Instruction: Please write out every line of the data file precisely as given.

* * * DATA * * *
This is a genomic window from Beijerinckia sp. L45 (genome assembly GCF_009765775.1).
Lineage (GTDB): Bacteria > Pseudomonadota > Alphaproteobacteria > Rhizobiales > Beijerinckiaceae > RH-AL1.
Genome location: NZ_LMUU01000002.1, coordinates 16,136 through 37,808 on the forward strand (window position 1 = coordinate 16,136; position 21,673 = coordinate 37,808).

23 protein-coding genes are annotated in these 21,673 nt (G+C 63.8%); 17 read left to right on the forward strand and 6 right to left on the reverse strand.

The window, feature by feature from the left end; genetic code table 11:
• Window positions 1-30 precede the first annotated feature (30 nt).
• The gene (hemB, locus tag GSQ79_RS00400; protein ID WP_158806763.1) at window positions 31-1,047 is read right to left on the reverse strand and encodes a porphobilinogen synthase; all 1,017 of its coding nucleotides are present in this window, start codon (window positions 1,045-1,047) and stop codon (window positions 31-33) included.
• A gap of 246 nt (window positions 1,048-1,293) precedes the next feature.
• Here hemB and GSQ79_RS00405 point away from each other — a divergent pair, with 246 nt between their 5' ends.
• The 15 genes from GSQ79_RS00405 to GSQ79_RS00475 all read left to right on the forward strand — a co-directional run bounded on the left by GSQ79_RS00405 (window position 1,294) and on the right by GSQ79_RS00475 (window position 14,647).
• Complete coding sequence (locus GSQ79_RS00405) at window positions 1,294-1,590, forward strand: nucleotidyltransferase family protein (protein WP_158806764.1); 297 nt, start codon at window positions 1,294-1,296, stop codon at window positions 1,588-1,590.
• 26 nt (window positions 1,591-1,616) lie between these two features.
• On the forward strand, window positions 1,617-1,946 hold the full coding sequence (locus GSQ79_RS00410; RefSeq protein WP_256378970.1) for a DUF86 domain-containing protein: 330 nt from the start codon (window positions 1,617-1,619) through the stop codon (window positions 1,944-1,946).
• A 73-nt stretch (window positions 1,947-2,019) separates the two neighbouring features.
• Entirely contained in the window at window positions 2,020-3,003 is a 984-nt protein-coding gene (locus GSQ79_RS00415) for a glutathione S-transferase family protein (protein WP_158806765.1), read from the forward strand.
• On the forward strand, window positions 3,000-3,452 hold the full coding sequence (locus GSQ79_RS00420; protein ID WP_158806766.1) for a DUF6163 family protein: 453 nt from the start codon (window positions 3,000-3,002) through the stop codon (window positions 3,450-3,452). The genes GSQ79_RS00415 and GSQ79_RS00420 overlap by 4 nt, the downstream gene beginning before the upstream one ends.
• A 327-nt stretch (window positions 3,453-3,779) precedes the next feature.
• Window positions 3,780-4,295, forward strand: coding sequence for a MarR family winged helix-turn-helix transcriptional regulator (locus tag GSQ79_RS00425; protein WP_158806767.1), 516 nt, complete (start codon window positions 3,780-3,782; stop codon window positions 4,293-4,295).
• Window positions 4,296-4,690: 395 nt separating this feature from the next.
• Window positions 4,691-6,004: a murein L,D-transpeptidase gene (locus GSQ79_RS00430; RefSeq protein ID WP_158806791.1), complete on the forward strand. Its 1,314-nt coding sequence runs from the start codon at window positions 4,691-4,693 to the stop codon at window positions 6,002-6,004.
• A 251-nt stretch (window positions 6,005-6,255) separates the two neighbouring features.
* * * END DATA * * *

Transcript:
This is a genomic window from Beijerinckia sp. L45 (genome assembly GCF_009765775.1).
Lineage (GTDB): Bacteria > Pseudomonadota > Alphaproteobacteria > Rhizobiales > Beijerinckiaceae > RH-AL1.
Genome location: NZ_LMUU01000002.1, coordinates 16,136 through 37,808 on the forward strand (window position 1 = coordinate 16,136; position 21,673 = coordinate 37,808).

23 protein-coding genes are annotated in these 21,673 nt (G+C 63.8%); 17 read left to right on the forward strand and 6 right to left on the reverse strand.

The window, feature by feature from the left end; genetic code table 11:
• Window positions 1-30 precede the first annotated feature (30 nt).
• The gene (hemB, locus tag GSQ79_RS00400; protein ID WP_158806763.1) at window positions 31-1,047 is read right to left on the reverse strand and encodes a porphobilinogen synthase; all 1,017 of its coding nucleotides are present in this window, start codon (window positions 1,045-1,047) and stop codon (window positions 31-33) included.
• A gap of 246 nt (window positions 1,048-1,293) precedes the next feature.
• Here hemB and GSQ79_RS00405 point away from each other — a divergent pair, with 246 nt between their 5' ends.
• The 15 genes from GSQ79_RS00405 to GSQ79_RS00475 all read left to right on the forward strand — a co-directional run bounded on the left by GSQ79_RS00405 (window position 1,294) and on the right by GSQ79_RS00475 (window position 14,647).
• Complete coding sequence (locus GSQ79_RS00405) at window positions 1,294-1,590, forward strand: nucleotidyltransferase family protein (protein WP_158806764.1); 297 nt, start codon at window positions 1,294-1,296, stop codon at window positions 1,588-1,590.
• 26 nt (window positions 1,591-1,616) lie between these two features.
• On the forward strand, window positions 1,617-1,946 hold the full coding sequence (locus GSQ79_RS00410; RefSeq protein WP_256378970.1) for a DUF86 domain-containing protein: 330 nt from the start codon (window positions 1,617-1,619) through the stop codon (window positions 1,944-1,946).
• A 73-nt stretch (window positions 1,947-2,019) separates the two neighbouring features.
• Entirely contained in the window at window positions 2,020-3,003 is a 984-nt protein-coding gene (locus GSQ79_RS00415) for a glutathione S-transferase family protein (protein WP_158806765.1), read from the forward strand.
• On the forward strand, window positions 3,000-3,452 hold the full coding sequence (locus GSQ79_RS00420; protein ID WP_158806766.1) for a DUF6163 family protein: 453 nt from the start codon (window positions 3,000-3,002) through the stop codon (window positions 3,450-3,452). The genes GSQ79_RS00415 and GSQ79_RS00420 overlap by 4 nt, the downstream gene beginning before the upstream one ends.
• A 327-nt stretch (window positions 3,453-3,779) precedes the next feature.
• Window positions 3,780-4,295, forward strand: coding sequence for a MarR family winged helix-turn-helix transcriptional regulator (locus tag GSQ79_RS00425; protein WP_158806767.1), 516 nt, complete (start codon window positions 3,780-3,782; stop codon window positions 4,293-4,295).
• Window positions 4,296-4,690: 395 nt separating this feature from the next.
• Window positions 4,691-6,004: a murein L,D-transpeptidase gene (locus GSQ79_RS00430; RefSeq protein ID WP_158806791.1), complete on the forward strand. Its 1,314-nt coding sequence runs from the start codon at window positions 4,691-4,693 to the stop codon at window positions 6,002-6,004.
• A 251-nt stretch (window positions 6,005-6,255) separates the two neighbouring features.